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Pedal Pushing

By Frank Gruber

July 25, 2011 – Last week’s column in the aftermath of Carmegeddon-Not was about transportation in the mega and macro, about billion-dollar projects and freeways and mass transit, but this week’s will be about transportation at a more intimate level – it's about bikes.

Cycling has been in the news lately. Over the past few months Santa Monica has developed plans to increase the network of bike lanes in downtown, and the Lookout just reported on the potential of bringing bike-sharing to Santa Monica. (See Santa Monicans Discuss Possibility of Bike Share System , July 22, 201.)

Last week the L.A. City Council passed a law banning harassment of cyclists by motorists.

These developments reflect two trends, one leading to the other -- a significant increase in bicycle riding in the region and a concomitant increase in political activism among cyclists.

I moved my office to downtown Santa Monica in 1994, and I’ve been a bicycle commuter ever since. Beyond my commute, I am convinced that for most trips cycling is the best way to get around Santa Monica, assuming you’re in even moderately good physical condition.

I’m tired of the “Good for you’s” I hear when people learn that I ride a bike. I don’t ride a bike because I’m trying to be virtuous or environmentally conscious, or even for the exercise. I ride because (i) I get to my destination reasonably quick, without having to deal with traffic congestion or parking, and (ii) it’s fun. Santa Monica is largely flat, and usually the weather is perfect for cycling.

Yes, I’m aware that you can’t ride a bike to do a big shopping.

According to census figures reported in the Los Angeles Times last week, commuting by bike increased 48 percent in Los Angeles between 2000 and 2008. Having cycled Santa Monica for nearly 20 years, I am not surprised -- it amazes me these days, compared to years past, how often it is that when I pull up at a red light on my bike there are three or four other cyclists there waiting for a green.

The break point seemed to be when gasoline prices first went up a few years ago, but since most bike trips are not for long distances, the increased cost of driving can’t be the whole story. There’s something cultural going on; the latest trend I’ve noticed is young people on bikes with yoga mats under their arms.

There is a paradox about cycling, which is that those of us who ride our bikes around town feel generally safe doing so, but nearly everyone I know who rides a lot has had at least one serious accident. A few years ago I hit something (don’t know what but probably bad road-surface) and ended up in the hospital for two days. The doctor told me I’d have died but for my helmet.

Naturally, then, I wear a helmet religiously, but I’m not surprised when I see cyclists bare-headed, because when you’re riding you feel safe, or at least you should feel safe if you’re riding safely, which means following the rules of the road.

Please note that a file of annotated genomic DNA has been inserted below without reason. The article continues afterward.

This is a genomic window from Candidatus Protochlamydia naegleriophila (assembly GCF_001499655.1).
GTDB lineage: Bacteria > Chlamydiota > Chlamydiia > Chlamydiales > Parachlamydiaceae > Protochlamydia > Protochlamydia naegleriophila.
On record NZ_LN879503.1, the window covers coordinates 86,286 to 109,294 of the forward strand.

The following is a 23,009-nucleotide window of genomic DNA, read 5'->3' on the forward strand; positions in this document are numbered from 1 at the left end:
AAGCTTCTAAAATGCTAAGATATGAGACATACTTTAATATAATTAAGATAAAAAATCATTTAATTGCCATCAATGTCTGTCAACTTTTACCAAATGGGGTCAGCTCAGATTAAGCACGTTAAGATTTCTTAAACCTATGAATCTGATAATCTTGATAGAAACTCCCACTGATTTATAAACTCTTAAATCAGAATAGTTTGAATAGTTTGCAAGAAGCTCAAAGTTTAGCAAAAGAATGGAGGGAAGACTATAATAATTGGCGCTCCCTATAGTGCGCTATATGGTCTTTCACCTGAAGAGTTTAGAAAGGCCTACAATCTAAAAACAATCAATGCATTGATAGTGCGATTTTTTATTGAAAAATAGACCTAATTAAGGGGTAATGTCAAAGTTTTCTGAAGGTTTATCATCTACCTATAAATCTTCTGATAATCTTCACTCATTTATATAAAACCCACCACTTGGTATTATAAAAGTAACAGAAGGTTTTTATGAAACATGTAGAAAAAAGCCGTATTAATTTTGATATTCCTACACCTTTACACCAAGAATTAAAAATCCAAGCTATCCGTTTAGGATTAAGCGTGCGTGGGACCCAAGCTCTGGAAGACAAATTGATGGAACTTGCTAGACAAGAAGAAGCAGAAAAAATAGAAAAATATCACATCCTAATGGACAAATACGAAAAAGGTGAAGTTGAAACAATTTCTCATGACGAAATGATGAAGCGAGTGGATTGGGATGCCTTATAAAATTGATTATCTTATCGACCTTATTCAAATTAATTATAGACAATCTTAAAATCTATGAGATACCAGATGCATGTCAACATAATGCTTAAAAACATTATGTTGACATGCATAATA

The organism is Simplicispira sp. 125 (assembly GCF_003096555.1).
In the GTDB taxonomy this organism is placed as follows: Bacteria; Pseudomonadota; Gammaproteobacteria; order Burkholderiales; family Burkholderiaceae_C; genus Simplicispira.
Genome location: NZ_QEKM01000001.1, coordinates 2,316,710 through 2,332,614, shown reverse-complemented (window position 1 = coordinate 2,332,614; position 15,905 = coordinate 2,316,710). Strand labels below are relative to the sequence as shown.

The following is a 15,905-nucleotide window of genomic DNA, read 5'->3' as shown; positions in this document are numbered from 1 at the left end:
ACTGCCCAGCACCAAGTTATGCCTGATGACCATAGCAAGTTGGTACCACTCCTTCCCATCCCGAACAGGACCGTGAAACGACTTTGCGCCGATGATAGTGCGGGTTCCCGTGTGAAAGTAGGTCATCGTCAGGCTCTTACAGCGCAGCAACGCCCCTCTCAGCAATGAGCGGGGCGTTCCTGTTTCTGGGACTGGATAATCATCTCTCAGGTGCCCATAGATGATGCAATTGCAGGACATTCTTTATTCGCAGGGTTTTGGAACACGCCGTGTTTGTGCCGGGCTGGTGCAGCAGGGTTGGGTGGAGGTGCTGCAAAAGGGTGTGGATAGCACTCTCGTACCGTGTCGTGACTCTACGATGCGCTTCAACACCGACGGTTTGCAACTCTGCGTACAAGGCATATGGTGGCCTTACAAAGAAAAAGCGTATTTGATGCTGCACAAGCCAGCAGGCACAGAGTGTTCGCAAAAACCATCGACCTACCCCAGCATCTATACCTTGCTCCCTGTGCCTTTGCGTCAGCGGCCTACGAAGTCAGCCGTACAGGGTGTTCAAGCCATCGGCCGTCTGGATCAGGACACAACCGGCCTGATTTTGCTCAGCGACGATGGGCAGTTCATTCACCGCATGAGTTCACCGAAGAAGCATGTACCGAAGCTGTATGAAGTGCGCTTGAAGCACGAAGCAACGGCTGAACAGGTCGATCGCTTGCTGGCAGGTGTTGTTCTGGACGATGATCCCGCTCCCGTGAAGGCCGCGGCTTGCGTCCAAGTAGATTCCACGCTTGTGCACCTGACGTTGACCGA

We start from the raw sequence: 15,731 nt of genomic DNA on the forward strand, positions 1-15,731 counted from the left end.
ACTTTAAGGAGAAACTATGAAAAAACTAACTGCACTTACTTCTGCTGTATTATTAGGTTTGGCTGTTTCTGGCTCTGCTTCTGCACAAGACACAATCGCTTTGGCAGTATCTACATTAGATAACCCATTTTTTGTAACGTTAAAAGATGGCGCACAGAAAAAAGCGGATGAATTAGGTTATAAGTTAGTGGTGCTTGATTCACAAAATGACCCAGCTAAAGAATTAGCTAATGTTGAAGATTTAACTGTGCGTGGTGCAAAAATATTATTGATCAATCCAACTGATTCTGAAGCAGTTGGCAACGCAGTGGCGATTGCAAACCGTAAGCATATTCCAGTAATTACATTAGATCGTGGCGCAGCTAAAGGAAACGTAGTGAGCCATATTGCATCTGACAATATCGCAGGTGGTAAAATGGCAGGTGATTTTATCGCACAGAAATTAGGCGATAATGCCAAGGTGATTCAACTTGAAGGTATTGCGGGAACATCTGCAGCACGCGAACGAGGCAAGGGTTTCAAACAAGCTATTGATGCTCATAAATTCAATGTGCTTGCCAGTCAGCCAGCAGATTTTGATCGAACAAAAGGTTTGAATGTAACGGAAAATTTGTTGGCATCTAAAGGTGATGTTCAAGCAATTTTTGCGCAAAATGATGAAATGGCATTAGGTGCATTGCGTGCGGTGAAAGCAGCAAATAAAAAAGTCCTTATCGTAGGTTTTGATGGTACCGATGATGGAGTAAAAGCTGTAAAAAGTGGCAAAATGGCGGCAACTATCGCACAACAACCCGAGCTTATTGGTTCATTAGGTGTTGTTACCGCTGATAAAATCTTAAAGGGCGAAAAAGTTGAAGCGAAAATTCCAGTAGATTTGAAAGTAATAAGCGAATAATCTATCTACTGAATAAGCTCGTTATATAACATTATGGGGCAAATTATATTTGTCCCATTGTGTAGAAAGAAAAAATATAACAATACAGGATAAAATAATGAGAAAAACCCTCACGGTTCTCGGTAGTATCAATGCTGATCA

With the increase in cyclists on the road, there have been more conflicts between cyclists and motorists and, when cyclists ride on sidewalks, between them and pedestrians. The L.A. anti-harassment law passed last week reflects the first conflict. Reflecting the second was the action the Santa Monica City Council took last year to reduce the penalty for riding on the sidewalk with the idea that if the penalty were more reasonable, the police would give citations to violators more often. (See Sidewalk Bike_Riding Could be Infraction, November 29, 2010.)

It goes without saying that both motorists and cyclists should share the road and follow the rules, giving safety the highest priority, but it is equally plain that there is no moral equivalence between a cyclist riding dangerously in the street and a motorist driving dangerously -- the cyclist endangers himself, while the motorist endangers others.

But the same goes when an adult cyclist rides on the sidewalk -- except this time it’s the cyclist who endangers someone else. (Not to mention that it is also dangerous for the cyclist, inasmuch as data show that it’s safer to ride in the street, where motorists can see you, than it is to ride on the sidewalk and then show up unpredictably in intersections. Reckless cyclists also contribute to the attitude, dangerous for other cyclists, that everyone who rides a bike is crazy.)

If cyclists want to create an environment of respect on the road, then they (and I include myself in that “they”) should spend as much time creating a code and culture of good conduct among cyclists as they spend trying to make motorists drive more safely, as the one will lead to the other. Cyclists themselves should be telling cyclists to obey traffic rules and to stay off sidewalks.

This reminds me of something else that used to take place regularly on sidewalks until people decided to demand better conduct from others and from themselves: namely the change that’s taken place over 30 years when it comes to dog owners cleaning up after their pets. What began as a movement against dog-owners became a movement among dog-owners. Although there are still violators, our sidewalks are a lot cleaner than they used to be, and dog owners receive more respect from non-dog-owners.

Cyclists need to do the same thing. They need to let it be known that they, more than anyone else, expect cyclists to obey the law and ride responsibly. When they do that, it will be easier for them to obtain the changes in conduct and street design that they want to make cycling safer in the city.

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If readers want to write Frank Gruber, email The views expressed in this column are those of Frank Gruber and do not necessarily reflect the opinions of
The Lookout.


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